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Turbulence on the Mekong River

Turbulence on the Mekong River | Geography 400 at ric | Scoop.it
The Mekong River was once a wild and primitive backwater. Today, growing demands for electricity and rapid economic growth are changing the character of what is the world's 12th-longest river.

 

Economic progress for some often entails job loss and environmental degradation for others.  The once isolated and remote Mekong is experiences some impacts of globalization with residents having mixed feelings about the prospects. 

 

The technological resources from the Mekong River are needed to keep up with population demands suchs as electricity.  However in building dams, the wildlife and naturalness on the river is being stolen.  Farmers and fishermen fear that fish will be destroyed and blocked by the dams.  They are already noticing effects from upstream- the work China has done on the river is effecting Laos' societies.  Elizabeth Allen


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Emma Lafleur's curator insight, April 30, 2013 8:03 PM

It seems to be a theme that across the bored, people are building things that directly and negatively impact the environment and the local people. There are always two sides to the problem. On one hand, the dam can help with the development of Laos because it will bring in money, but it will also destroy the fish population and therefore many fishermen will lose their jobs and people will lose a food source. It is a difficult problem because Laos needs money because there is a lot of poverty in this rural country and the fishermen do not add a whole lot to the economy, but the people need a way to survive and make money for their families as well. It's a problem that I think will be around for generation to come.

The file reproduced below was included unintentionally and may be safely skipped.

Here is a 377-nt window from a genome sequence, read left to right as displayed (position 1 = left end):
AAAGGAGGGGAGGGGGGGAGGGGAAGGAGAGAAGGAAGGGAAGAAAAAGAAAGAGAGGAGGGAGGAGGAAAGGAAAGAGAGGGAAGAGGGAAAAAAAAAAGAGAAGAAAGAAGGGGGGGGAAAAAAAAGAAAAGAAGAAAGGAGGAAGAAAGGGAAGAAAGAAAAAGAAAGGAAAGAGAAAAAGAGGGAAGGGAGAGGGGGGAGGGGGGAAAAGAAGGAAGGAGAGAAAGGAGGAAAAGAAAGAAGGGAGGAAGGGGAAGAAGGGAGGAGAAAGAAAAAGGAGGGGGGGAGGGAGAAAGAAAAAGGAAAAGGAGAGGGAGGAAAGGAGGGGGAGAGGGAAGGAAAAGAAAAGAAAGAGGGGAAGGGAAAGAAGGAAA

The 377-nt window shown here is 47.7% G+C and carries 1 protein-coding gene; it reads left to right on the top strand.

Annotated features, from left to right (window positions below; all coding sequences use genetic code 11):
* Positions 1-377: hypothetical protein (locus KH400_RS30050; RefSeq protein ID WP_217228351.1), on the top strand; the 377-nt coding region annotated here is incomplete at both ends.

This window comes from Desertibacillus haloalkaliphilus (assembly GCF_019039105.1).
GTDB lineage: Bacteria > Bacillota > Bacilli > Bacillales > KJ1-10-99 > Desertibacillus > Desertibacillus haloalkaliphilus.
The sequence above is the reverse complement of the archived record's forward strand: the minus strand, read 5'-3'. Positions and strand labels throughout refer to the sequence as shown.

Al Picozzi's curator insight, November 26, 2013 11:35 AM

Seems the price of modernizing will be the local economy that as existed here for centuries.  It is not a small industy either, it is according to the report a billion dollar fishing industry.  However with a growing population and a demand for electricity the river is the perfect source for this power.  This globalization, like all globalization, will help some and will hurt some.  What you have to ask yourself is will it help more than it hurts?  Will it help in the long run, over time?  For everyone involoved in globalization these answeres are never the same everywhere.

Hector Alonzo's curator insight, December 15, 2014 9:21 PM

The Mekong river is a river that many fisherman in Laos depend on for food and income. Plans to build dams that will cause the fish to seek an alternate route to migrate upstream. Critics of the dams say that the dams will cause the fish to abandon the Mekong river and go through their neighboring rivers, leaving the residents without a source of income. Many in favor of the dams say the reverse, that building the dams will boost economy and cause the area to flourish.

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Unusual ways to avoid Jakarta's traffic

Unusual ways to avoid Jakarta's traffic | Geography 400 at ric | Scoop.it
Jakarta's traffic is legendary and locals have now become experts at finding ways to get around the jams, with some even making money out of them.